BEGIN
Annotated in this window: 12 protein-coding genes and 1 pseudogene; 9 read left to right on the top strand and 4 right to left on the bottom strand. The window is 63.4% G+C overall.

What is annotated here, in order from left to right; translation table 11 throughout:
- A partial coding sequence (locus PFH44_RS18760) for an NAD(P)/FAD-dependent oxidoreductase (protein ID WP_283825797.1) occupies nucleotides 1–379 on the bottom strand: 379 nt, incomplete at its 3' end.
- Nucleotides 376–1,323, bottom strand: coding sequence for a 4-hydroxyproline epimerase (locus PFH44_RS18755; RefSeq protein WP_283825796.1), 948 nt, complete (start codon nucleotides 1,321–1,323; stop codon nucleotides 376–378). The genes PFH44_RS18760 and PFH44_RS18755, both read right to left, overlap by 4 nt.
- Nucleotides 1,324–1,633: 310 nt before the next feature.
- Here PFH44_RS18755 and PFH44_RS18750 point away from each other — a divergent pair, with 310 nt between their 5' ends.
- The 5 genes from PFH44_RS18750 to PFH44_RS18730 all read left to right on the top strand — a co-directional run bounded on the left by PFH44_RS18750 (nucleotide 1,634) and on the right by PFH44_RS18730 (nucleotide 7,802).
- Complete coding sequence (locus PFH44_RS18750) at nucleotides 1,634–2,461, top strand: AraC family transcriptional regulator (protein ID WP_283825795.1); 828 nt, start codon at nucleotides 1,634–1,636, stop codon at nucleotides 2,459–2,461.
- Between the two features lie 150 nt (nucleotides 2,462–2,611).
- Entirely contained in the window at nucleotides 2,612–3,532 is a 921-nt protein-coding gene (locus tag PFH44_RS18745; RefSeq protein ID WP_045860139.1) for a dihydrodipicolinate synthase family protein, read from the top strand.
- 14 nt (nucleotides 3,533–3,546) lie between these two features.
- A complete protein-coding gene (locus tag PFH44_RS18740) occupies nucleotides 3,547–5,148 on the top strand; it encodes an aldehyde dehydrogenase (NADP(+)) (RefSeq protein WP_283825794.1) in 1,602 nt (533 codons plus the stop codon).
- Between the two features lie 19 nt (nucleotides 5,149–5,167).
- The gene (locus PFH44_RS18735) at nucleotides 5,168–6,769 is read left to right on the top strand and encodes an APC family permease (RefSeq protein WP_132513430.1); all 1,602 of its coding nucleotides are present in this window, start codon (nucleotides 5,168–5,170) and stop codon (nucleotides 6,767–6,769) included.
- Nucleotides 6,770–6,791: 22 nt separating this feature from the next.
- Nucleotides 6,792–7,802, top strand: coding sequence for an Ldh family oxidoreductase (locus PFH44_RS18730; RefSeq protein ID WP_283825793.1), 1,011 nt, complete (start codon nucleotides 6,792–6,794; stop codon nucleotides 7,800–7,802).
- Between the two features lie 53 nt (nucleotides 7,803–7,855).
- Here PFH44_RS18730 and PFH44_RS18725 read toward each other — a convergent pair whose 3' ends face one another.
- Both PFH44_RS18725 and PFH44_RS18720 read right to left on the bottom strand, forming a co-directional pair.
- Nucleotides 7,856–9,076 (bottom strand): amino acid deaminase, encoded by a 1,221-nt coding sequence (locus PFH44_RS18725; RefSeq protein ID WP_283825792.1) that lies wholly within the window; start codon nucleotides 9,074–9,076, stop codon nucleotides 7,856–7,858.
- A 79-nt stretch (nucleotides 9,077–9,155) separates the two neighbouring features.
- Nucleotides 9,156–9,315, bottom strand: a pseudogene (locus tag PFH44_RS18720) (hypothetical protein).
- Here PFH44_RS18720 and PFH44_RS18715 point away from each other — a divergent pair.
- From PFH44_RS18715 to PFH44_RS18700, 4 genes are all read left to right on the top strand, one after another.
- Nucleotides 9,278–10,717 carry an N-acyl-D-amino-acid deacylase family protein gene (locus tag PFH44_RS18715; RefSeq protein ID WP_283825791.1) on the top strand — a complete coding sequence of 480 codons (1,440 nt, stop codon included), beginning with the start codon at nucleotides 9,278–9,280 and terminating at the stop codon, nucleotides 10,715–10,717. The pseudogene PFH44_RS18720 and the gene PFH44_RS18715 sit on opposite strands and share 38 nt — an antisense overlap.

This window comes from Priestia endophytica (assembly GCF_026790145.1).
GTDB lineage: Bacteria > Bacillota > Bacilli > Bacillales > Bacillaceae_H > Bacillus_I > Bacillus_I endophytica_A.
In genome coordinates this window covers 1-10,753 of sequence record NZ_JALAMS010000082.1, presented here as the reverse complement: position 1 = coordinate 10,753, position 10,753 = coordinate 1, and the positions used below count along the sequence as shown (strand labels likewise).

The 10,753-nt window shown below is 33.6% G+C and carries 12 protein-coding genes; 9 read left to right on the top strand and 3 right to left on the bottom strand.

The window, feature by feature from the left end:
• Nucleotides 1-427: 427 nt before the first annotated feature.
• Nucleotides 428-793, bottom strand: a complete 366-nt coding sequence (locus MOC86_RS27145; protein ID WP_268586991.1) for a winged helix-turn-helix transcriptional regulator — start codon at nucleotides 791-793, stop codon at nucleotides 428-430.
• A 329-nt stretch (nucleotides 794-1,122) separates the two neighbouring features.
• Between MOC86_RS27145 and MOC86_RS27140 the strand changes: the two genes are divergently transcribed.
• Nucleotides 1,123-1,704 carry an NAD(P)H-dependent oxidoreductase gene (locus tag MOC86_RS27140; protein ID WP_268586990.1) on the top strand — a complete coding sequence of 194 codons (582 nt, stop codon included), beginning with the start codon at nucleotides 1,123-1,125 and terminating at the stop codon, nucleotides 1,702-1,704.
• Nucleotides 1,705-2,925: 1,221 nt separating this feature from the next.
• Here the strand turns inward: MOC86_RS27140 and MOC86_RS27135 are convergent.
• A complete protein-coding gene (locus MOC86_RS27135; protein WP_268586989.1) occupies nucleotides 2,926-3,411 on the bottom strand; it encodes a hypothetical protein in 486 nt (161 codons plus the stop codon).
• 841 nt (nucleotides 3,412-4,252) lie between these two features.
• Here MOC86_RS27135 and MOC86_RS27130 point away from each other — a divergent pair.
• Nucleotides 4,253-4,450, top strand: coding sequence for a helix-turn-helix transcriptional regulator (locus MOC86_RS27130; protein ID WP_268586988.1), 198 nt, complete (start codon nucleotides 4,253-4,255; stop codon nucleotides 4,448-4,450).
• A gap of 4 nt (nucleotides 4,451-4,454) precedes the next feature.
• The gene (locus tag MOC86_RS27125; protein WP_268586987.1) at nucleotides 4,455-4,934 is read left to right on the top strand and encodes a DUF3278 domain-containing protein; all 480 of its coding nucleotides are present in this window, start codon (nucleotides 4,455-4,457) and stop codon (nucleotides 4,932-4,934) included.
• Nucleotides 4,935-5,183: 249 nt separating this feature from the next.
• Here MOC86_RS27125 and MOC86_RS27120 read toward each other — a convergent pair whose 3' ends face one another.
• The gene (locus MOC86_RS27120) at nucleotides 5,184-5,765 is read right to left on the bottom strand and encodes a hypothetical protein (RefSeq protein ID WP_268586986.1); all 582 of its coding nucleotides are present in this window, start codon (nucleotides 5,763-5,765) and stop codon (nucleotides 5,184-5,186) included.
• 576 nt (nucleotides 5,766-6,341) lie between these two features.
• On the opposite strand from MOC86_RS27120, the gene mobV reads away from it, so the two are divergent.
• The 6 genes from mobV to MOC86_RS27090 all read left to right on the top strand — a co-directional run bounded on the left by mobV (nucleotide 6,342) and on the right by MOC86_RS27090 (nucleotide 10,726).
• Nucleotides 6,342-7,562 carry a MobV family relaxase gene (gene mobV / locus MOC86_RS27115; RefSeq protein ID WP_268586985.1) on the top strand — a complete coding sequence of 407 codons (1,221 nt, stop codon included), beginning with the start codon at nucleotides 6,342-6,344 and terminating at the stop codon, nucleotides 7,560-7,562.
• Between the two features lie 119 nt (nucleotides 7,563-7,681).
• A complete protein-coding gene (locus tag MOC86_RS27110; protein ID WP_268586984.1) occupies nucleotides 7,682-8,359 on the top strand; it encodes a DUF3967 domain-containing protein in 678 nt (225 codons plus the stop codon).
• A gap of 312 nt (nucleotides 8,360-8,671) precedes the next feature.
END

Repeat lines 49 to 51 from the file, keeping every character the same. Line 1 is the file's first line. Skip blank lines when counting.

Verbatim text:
• The 6 genes from mobV to MOC86_RS27090 all read left to right on the top strand — a co-directional run bounded on the left by mobV (nucleotide 6,342) and on the right by MOC86_RS27090 (nucleotide 10,726).
• Nucleotides 6,342-7,562 carry a MobV family relaxase gene (gene mobV / locus MOC86_RS27115; RefSeq protein ID WP_268586985.1) on the top strand — a complete coding sequence of 407 codons (1,221 nt, stop codon included), beginning with the start codon at nucleotides 6,342-6,344 and terminating at the stop codon, nucleotides 7,560-7,562.
• Between the two features lie 119 nt (nucleotides 7,563-7,681).